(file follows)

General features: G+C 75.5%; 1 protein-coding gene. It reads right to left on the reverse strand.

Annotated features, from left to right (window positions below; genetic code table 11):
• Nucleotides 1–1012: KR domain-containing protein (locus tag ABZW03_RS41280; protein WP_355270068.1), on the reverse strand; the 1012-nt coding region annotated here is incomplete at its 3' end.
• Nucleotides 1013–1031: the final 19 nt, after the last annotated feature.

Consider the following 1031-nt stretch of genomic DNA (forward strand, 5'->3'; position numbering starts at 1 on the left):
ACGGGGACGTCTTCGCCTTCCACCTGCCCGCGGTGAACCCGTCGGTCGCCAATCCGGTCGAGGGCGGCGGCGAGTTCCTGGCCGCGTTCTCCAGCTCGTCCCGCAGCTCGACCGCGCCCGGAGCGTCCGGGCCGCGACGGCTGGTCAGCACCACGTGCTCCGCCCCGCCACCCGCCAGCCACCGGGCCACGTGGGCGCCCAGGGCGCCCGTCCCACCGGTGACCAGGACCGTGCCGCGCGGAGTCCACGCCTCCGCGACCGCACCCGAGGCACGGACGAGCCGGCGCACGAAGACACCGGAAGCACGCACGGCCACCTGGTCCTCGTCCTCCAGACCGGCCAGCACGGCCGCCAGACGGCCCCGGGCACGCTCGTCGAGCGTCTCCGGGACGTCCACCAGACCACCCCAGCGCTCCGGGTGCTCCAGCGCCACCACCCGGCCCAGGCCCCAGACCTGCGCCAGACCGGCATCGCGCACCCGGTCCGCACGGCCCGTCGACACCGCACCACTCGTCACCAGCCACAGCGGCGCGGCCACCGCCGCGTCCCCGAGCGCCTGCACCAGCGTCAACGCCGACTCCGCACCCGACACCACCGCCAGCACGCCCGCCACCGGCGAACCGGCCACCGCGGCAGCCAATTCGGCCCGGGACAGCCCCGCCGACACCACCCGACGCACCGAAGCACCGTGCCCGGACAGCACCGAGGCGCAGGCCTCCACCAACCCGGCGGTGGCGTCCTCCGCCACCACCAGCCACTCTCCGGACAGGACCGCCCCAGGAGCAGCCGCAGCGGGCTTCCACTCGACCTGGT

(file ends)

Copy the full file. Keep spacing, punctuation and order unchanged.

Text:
General features: G+C 75.5%; 1 protein-coding gene. It reads right to left on the reverse strand.

Annotated features, from left to right (window positions below; genetic code table 11):
• Nucleotides 1–1012: KR domain-containing protein (locus tag ABZW03_RS41280; protein WP_355270068.1), on the reverse strand; the 1012-nt coding region annotated here is incomplete at its 3' end.
• Nucleotides 1013–1031: the final 19 nt, after the last annotated feature.

Consider the following 1031-nt stretch of genomic DNA (forward strand, 5'->3'; position numbering starts at 1 on the left):
ACGGGGACGTCTTCGCCTTCCACCTGCCCGCGGTGAACCCGTCGGTCGCCAATCCGGTCGAGGGCGGCGGCGAGTTCCTGGCCGCGTTCTCCAGCTCGTCCCGCAGCTCGACCGCGCCCGGAGCGTCCGGGCCGCGACGGCTGGTCAGCACCACGTGCTCCGCCCCGCCACCCGCCAGCCACCGGGCCACGTGGGCGCCCAGGGCGCCCGTCCCACCGGTGACCAGGACCGTGCCGCGCGGAGTCCACGCCTCCGCGACCGCACCCGAGGCACGGACGAGCCGGCGCACGAAGACACCGGAAGCACGCACGGCCACCTGGTCCTCGTCCTCCAGACCGGCCAGCACGGCCGCCAGACGGCCCCGGGCACGCTCGTCGAGCGTCTCCGGGACGTCCACCAGACCACCCCAGCGCTCCGGGTGCTCCAGCGCCACCACCCGGCCCAGGCCCCAGACCTGCGCCAGACCGGCATCGCGCACCCGGTCCGCACGGCCCGTCGACACCGCACCACTCGTCACCAGCCACAGCGGCGCGGCCACCGCCGCGTCCCCGAGCGCCTGCACCAGCGTCAACGCCGACTCCGCACCCGACACCACCGCCAGCACGCCCGCCACCGGCGAACCGGCCACCGCGGCAGCCAATTCGGCCCGGGACAGCCCCGCCGACACCACCCGACGCACCGAAGCACCGTGCCCGGACAGCACCGAGGCGCAGGCCTCCACCAACCCGGCGGTGGCGTCCTCCGCCACCACCAGCCACTCTCCGGACAGGACCGCCCCAGGAGCAGCCGCAGCGGGCTTCCACTCGACCTGGT